The power station now finds itself surrounded by a healthy dose of ‘starchitecture’ from the likes of Foster and Gehry. Over 4,000 homes are planned, as well as shops, restaurants, cinemas, a hotel, and concert venue.

Originally, the site was promised to provide 636 ‘affordable homes’ - far less than the usual 40 per cent demanded by Wandsworth council. The standard terms were waived, because of the developers’ contribution to the Northern Line extension – but the number has since, predictably, been reduced to just 386 affordable homes, of which zero actually lie within the shell of the old power station. (The developer cites technical difficulties.) Does this really come as a surprise to anyone slightly in-tune with London’s stratospherically skewed housing market?

For sale, 2015. Image: Getty.

Taking a step back, the Battersea project can be understood as a recycling of modernity. What once played a central role in London’s productive capacity is now entirely defined by consumption. Its reinvention harks back to – even glamorises – an industrial past from which it seems increasingly disconnected. The building’s iconic chimneys were pulled down and replaced with copies, that are able to ferry visitors up to the top and offer them panoramic views over the city. These four monumentalised simulacra chime with the building’s past only superficially, paying little attention to the complex local histories in which they were produced and embedded.

These traces of iconic heritage enable developers to circumvent the need to conjure up any iconic architectural form. They have been able to commodify nostalgia. Here, we might turn to architectural theorist Anthony Vidler, who sees a defining aspect of postmodern architecture as the consumption of cultural heritage, which utilises traces of history to recreate the past as an artificial historical imagination, that is more easily sold to consumers – or in this case, ‘luxury adventurers’.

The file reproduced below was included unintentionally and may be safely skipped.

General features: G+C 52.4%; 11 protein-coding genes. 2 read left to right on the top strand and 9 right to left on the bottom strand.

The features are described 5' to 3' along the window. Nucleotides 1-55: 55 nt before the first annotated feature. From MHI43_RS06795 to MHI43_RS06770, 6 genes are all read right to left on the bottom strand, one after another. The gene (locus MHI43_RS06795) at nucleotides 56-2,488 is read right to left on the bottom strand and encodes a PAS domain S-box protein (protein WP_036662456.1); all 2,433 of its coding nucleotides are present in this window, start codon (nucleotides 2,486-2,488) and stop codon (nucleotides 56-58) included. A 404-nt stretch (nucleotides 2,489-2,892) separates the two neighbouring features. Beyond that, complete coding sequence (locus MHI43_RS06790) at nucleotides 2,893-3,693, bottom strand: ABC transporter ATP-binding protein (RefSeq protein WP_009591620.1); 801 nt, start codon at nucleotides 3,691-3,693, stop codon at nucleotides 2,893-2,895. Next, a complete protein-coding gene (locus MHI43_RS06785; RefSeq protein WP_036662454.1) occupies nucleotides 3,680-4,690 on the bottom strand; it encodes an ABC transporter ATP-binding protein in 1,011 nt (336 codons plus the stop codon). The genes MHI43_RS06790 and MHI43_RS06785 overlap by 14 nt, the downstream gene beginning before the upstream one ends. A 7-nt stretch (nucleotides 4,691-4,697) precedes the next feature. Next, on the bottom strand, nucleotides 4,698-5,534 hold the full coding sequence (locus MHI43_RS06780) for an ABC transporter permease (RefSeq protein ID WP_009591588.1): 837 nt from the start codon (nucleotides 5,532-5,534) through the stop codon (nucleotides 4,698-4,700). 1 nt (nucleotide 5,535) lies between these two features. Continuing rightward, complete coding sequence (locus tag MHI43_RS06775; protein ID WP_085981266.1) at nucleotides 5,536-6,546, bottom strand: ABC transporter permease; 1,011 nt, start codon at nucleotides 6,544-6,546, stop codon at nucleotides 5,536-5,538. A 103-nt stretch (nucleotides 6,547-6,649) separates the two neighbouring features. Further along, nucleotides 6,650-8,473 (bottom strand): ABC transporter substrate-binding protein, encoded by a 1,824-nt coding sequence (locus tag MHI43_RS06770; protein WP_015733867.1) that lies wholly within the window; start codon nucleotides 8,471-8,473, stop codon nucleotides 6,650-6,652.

Once completed, it is easy to see the Power Station becoming overwhelmingly aimed at upper classes, who can seal themselves off in the comfort of one of London’s most secure landscapes (thanks largely to the New US Embassy). However, it has recently faced issues of apartments being held back from the market, and struggles in selling larger properties, as the bottom has fallen out of London’s luxury property market.

Such a large investment in a disused building is also not short of significance in a city still recovering from the tragedy of Grenfell fire. There are glaring inconsistencies in a city that is able to invest so much capital into saving an ‘iconic’ yet disused landmark and turning it into a luxury consumption pad, while other buildings are left to burn through lack of simple upkeep and their surviving victims remain without permanent homes.

The case of Battersea Power Station also raises broader questions about how cities come to terms with their post-industrial landscapes. Plans had been drawn up for the power station to turn it into a managed ruin-cum-public park that would stay truer to its history. This certainly has whiffs of New York’s High Line, which is generally considered to be a successful reinvention of unused industrial infrastructure. Unsurprisingly, this plan was usurped by Malaysian consortium’s plans.

All in all, and for the first time in my life, I find myself agreeing with Donald Trump. I share his concerns about the Battersea development, albeit for different reasons. The Battersea Power Station still signifies somewhat of a gateway on my train journeys, yet its significance has changed. It is increasingly emblematic of a city with skewed priorities. Its status as a Grade II listed building obviously posed certain challenges – but surely there must be a more socially inclusive way to reinvent it that pays more serious attention to its heritage than its current superficial links to a bygone era.